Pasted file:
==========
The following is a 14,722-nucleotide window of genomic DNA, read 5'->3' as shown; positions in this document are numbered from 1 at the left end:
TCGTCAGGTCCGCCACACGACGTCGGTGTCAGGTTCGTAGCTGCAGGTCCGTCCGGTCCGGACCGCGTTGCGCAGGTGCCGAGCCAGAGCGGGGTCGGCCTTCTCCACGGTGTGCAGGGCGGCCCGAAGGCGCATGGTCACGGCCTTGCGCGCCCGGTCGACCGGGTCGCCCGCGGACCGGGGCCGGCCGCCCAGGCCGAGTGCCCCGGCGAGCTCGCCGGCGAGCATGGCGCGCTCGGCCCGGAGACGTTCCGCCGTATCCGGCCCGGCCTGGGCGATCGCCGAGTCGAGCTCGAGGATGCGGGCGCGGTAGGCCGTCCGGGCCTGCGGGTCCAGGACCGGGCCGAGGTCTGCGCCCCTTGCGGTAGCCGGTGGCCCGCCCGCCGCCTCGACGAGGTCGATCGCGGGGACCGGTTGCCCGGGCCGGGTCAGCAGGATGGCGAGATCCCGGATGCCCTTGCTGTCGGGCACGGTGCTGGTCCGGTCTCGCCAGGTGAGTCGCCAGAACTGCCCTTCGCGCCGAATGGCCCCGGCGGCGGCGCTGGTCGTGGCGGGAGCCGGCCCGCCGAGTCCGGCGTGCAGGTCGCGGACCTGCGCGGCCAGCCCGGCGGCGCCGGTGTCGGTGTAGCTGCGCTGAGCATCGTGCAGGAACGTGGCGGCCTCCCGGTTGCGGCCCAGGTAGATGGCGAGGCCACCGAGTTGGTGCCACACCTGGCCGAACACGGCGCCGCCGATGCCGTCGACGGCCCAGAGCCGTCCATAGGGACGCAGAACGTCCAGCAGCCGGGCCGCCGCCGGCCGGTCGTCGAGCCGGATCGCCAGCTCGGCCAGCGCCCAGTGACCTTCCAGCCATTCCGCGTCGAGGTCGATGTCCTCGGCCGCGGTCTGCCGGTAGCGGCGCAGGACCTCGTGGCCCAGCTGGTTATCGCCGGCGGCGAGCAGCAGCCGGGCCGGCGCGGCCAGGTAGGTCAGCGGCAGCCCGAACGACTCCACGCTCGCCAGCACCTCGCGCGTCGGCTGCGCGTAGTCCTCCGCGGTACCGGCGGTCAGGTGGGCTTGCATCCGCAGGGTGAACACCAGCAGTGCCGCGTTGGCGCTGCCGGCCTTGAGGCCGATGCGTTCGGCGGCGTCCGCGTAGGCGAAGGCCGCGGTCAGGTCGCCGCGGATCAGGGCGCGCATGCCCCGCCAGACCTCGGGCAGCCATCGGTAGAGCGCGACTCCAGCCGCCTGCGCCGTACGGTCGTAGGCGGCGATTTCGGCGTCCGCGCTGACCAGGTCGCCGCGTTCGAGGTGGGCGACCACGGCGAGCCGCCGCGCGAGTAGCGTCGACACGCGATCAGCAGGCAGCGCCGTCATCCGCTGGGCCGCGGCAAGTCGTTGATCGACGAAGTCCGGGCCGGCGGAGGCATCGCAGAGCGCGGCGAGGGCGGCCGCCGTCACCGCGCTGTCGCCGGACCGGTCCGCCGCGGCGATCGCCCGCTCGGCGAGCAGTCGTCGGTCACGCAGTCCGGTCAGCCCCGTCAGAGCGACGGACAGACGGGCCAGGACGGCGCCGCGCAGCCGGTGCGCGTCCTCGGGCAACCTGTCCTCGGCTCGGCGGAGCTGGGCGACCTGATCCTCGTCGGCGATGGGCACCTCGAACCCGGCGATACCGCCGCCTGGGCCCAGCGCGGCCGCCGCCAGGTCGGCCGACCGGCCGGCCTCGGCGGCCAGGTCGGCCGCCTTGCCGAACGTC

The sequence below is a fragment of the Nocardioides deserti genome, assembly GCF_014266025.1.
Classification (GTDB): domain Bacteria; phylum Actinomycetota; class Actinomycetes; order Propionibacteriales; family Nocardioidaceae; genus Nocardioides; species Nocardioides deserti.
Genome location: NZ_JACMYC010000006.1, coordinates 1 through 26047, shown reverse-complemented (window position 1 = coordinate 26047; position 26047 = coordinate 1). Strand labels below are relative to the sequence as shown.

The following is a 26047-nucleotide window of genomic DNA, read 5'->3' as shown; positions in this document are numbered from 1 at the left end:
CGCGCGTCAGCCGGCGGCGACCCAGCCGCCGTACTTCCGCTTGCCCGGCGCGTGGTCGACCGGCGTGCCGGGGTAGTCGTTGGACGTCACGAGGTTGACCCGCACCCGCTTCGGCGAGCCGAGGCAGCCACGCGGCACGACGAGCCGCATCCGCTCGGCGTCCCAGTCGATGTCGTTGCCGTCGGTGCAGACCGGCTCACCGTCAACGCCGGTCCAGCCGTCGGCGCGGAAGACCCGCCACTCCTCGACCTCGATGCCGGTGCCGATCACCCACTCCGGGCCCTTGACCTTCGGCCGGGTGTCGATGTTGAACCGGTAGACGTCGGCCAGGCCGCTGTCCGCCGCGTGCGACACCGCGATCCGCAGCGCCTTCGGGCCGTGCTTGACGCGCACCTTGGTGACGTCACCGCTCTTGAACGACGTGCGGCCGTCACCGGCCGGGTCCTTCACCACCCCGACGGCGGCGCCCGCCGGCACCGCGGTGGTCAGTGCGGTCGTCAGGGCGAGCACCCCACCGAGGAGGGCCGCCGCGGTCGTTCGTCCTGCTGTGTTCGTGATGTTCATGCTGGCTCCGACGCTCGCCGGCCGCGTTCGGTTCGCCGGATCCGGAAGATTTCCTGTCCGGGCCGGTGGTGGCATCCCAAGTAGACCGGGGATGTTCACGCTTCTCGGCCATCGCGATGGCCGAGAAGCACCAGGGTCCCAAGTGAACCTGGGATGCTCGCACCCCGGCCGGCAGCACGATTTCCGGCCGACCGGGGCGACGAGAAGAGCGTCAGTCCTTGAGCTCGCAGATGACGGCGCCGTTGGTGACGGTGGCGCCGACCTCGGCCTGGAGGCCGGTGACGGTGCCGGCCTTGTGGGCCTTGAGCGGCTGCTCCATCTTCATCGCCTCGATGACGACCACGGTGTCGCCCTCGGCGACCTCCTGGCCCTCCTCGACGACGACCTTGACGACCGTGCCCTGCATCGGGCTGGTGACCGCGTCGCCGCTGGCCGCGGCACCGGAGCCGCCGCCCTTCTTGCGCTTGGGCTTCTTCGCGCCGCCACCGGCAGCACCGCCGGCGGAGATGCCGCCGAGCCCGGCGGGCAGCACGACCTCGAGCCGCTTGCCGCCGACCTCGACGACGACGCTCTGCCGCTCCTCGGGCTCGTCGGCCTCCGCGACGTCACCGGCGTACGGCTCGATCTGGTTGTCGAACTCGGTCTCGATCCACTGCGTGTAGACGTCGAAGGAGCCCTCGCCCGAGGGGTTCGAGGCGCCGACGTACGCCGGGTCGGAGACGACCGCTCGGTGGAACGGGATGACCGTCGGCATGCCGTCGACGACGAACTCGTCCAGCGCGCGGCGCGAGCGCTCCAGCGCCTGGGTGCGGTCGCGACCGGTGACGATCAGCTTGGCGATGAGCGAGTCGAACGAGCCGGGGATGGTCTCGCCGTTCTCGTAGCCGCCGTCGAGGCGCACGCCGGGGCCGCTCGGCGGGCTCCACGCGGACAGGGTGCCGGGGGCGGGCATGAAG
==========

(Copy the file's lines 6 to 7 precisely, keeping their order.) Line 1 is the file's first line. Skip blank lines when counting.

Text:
The following is a 26047-nucleotide window of genomic DNA, read 5'->3' as shown; positions in this document are numbered from 1 at the left end:
CGCGCGTCAGCCGGCGGCGACCCAGCCGCCGTACTTCCGCTTGCCCGGCGCGTGGTCGACCGGCGTGCCGGGGTAGTCGTTGGACGTCACGAGGTTGACCCGCACCCGCTTCGGCGAGCCGAGGCAGCCACGCGGCACGACGAGCCGCATCCGCTCGGCGTCCCAGTCGATGTCGTTGCCGTCGGTGCAGACCGGCTCACCGTCAACGCCGGTCCAGCCGTCGGCGCGGAAGACCCGCCACTCCTCGACCTCGATGCCGGTGCCGATCACCCACTCCGGGCCCTTGACCTTCGGCCGGGTGTCGATGTTGAACCGGTAGACGTCGGCCAGGCCGCTGTCCGCCGCGTGCGACACCGCGATCCGCAGCGCCTTCGGGCCGTGCTTGACGCGCACCTTGGTGACGTCACCGCTCTTGAACGACGTGCGGCCGTCACCGGCCGGGTCCTTCACCACCCCGACGGCGGCGCCCGCCGGCACCGCGGTGGTCAGTGCGGTCGTCAGGGCGAGCACCCCACCGAGGAGGGCCGCCGCGGTCGTTCGTCCTGCTGTGTTCGTGATGTTCATGCTGGCTCCGACGCTCGCCGGCCGCGTTCGGTTCGCCGGATCCGGAAGATTTCCTGTCCGGGCCGGTGGTGGCATCCCAAGTAGACCGGGGATGTTCACGCTTCTCGGCCATCGCGATGGCCGAGAAGCACCAGGGTCCCAAGTGAACCTGGGATGCTCGCACCCCGGCCGGCAGCACGATTTCCGGCCGACCGGGGCGACGAGAAGAGCGTCAGTCCTTGAGCTCGCAGATGACGGCGCCGTTGGTGACGGTGGCGCCGACCTCGGCCTGGAGGCCGGTGACGGTGCCGGCCTTGTGGGCCTTGAGCGGCTGCTCCATCTTCATCGCCTCGATGACGACCACGGTGTCGCCCTCGGCGACCTCCTGGCCCTCCTCGACGACGACCTTGACGACCGTGCCCTGCATCGGGCTGGTGACCGCGTCGCCGCTGGCCGCGGCACCGGAGCCGCCGCCCTTCTTGCGCTTGGGCTTCTTCGCGCCGCCACCGGCAGCACCGCCGGCGGAGATGCCGCCGAGCCCGGCGGGCAGCACGACCTCGAGCCGCTTGCCGCCGACCTCGACGACGACGCTCTGCCGCTCCTCGGGCTCGTCGGCCTCCGCGACGTCACCGGCGTACGGCTCGATCTGGTTGTCGAACTCGGTCTCGATCCACTGCGTGTAGACGTCGAAGGAGCCCTCGCCCGAGGGGTTCGAGGCGCCGACGTACGCCGGGTCGGAGACGACCGCTCGGTGGAACGGGATGACCGTCGGCATGCCGTCGACGACGAACTCGTCCAGCGCGCGGCGCGAGCGCTCCAGCGCCTGGGTGCGGTCGCGACCGGTGACGATCAGCTTGGCGATGAGCGAGTCGAACGAGCCGGGGATGGTCTCGCCGTTCTCGTAGCCGCCGTCGAGGCGCACGCCGGGGCCGCTCGGCGGGCTCCACGCGGACAGGGTGCCGGGGGCGGGCATGAAG